The following Ohio employers scored 100% on the DEI: American Electric Power (AEP), Aramark, Booz Allen Hamilton, CVSHealth, Huntington National Bank, JP Morgan Chase, Manpower Group, Meijer, Procter & Gamble, Synchrony, US Bank and Verizon. Those Ohio employers scoring 90% include Northwestern Mutual and United Parcel Service (UPS); 80%: Amazon and Norfolk Southern Corporation.


Collectively, OOD has assisted more than 300 individuals with disabilities to obtain employment with these businesses since January 2017. OOD partners with these 2018 Best Places to Work employers plus hundreds of other companies throughout Ohio to promote employment for individuals with disabilities. OOD also provides services to employers at no cost, including recruitment assistance of job ready candidates with disabilities, disability etiquette and disability awareness training for employees, plus hiring events and job fairs.


More information about how OOD’s Business Relations staff support disability inclusion practices in the workplace can be found at OOD Employers - Business Relations Team. An Employer Toolkit that provides information about recruiting, hiring and retaining workers with disabilities is available at ODJFS Employer Toolkit.

STABLE Account Helps Individuals with Disabilities Save for the Future

STABLE Account
Anne Gerhardt contributes to her STABLE Account with money earned from her jobs.


STABLE Accounts, which are made possible by the Achieving a Better Life Experience (ABLE) act was the nation’s first savings and investment account for individuals with disabilities. Ohio leads the way nationally and has the largest plan, overseen by State Treasurer Josh Mandel. This account dramatically improves the lives of individuals with disabilities and can be used for educational expenses, living expenses, transportation expenses and more.


Prior to the STABLE Account, individuals with disabilities were limited by resource-tested public benefits like Medicaid and Social Security Income (SSI) as to how much money they could save before they became ineligible for government benefits. Now individuals can save and invest up to $15,000 per year without losing their benefits. Also, if the person with a disability is employed, up to $12,060 in additional earned wages can be contributed.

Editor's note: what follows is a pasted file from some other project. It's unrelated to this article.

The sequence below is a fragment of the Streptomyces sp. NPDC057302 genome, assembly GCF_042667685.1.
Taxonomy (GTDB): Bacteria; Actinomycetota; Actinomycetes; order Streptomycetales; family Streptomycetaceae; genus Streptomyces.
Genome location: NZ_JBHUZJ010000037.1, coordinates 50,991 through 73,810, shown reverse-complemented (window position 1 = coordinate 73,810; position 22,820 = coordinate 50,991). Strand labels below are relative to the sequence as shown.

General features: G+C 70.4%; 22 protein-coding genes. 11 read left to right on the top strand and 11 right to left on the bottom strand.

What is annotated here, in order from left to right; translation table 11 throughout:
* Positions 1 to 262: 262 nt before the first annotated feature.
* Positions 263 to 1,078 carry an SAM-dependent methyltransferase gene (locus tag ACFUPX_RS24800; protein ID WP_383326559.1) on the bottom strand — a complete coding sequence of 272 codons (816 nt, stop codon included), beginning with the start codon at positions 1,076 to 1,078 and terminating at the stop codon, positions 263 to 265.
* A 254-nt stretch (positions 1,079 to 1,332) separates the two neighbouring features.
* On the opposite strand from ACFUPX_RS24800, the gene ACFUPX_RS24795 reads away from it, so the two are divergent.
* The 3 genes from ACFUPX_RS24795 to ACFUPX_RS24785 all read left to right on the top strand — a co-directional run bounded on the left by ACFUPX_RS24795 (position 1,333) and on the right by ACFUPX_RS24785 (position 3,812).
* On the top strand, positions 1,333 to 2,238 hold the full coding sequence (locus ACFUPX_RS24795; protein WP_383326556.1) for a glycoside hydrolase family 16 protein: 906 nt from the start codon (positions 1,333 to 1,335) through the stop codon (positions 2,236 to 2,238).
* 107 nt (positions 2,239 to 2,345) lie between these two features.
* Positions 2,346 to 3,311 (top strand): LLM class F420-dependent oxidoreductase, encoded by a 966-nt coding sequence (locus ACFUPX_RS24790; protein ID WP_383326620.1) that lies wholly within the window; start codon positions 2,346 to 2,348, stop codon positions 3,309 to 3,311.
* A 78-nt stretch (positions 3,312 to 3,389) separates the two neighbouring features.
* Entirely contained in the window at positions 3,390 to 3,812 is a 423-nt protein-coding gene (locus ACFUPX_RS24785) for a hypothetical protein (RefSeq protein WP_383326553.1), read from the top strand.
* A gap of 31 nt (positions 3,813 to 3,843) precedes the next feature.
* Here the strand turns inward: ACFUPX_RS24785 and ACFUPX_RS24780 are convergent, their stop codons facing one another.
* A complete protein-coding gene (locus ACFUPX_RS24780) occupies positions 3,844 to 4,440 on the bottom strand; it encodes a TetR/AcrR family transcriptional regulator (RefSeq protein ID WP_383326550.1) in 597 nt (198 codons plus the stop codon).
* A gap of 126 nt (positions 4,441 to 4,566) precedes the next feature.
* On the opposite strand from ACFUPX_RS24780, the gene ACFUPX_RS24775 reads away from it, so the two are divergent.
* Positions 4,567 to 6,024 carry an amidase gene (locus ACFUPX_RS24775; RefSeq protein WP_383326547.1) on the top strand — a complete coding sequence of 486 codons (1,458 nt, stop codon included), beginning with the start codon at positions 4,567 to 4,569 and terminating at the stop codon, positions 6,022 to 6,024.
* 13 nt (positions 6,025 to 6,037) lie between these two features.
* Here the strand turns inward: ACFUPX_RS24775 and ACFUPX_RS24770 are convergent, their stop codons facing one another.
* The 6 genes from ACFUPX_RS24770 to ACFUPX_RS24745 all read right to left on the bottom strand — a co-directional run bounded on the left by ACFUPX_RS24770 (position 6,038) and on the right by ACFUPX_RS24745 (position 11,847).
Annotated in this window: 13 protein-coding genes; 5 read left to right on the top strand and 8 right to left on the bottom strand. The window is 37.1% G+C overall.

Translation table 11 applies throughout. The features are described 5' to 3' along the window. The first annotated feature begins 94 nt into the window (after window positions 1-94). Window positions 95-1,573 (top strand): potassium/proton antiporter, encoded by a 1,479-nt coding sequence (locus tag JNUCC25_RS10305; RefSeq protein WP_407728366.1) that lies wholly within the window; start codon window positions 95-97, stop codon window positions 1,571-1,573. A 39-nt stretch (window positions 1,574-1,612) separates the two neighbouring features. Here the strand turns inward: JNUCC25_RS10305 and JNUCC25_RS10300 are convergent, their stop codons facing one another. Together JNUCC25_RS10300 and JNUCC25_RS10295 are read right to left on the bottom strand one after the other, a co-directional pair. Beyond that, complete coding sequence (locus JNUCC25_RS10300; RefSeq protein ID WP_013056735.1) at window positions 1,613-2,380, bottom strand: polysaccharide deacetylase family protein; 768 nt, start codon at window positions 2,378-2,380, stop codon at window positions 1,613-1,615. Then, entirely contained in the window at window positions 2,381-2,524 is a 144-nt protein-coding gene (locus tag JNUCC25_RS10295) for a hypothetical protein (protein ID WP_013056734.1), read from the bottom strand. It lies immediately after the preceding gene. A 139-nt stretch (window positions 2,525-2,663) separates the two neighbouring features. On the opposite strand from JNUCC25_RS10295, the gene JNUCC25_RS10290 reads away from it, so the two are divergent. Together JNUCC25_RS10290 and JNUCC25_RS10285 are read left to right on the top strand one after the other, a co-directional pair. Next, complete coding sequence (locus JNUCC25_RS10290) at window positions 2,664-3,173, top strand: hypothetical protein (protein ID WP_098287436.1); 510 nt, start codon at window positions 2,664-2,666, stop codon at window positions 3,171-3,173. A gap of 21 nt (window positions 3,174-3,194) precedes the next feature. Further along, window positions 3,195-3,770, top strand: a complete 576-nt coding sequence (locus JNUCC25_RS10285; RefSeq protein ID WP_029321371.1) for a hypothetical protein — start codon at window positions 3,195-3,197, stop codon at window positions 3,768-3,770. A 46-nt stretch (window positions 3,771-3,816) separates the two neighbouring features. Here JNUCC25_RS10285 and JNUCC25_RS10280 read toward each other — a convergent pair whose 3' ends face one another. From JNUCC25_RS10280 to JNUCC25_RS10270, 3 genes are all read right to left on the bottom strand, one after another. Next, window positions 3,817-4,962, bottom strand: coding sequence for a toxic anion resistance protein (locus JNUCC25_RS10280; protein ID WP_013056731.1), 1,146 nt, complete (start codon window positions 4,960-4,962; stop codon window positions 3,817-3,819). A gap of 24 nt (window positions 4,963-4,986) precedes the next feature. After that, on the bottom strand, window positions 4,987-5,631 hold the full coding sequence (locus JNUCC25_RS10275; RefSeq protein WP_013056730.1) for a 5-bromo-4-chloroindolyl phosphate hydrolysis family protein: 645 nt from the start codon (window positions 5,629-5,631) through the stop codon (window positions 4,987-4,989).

Anne Gerhardt is 21 years old and is working two jobs this summer. She is an intern at the CincinnatiUSA Regional Chamber and is also a courtesy worker at Kroger. With these two jobs, Anne and her family put money in her STABLE Account for things she wants and needs. “Anne puts money from her jobs into her STABLE account to save for her own apartment,” said her mother, Jane Gerhardt.


OOD works with individuals who have disabilities to gain and maintain independence. The STABLE Account helps assist in this process by giving the individual financial independence. Signing up for a STABLE Account is a quick and easy process. For more information, visit the STABLE Account website.

The Continuing Disability Review Process

The Social Security Administration (SSA) periodically reviews cases to make sure that people receiving Social Security Disability Insurance (SSDI) and Supplemental Security Income (SSI) disability benefits are still considered disabled and entitled to those benefits.


This process is called a Continuing Disability Review (CDR). The law requires SSA to perform a medical CDR at least once every three years; unless it is determined a medical condition is expected to improve sooner. If a medical condition is not expected to improve, reviews are made every seven years.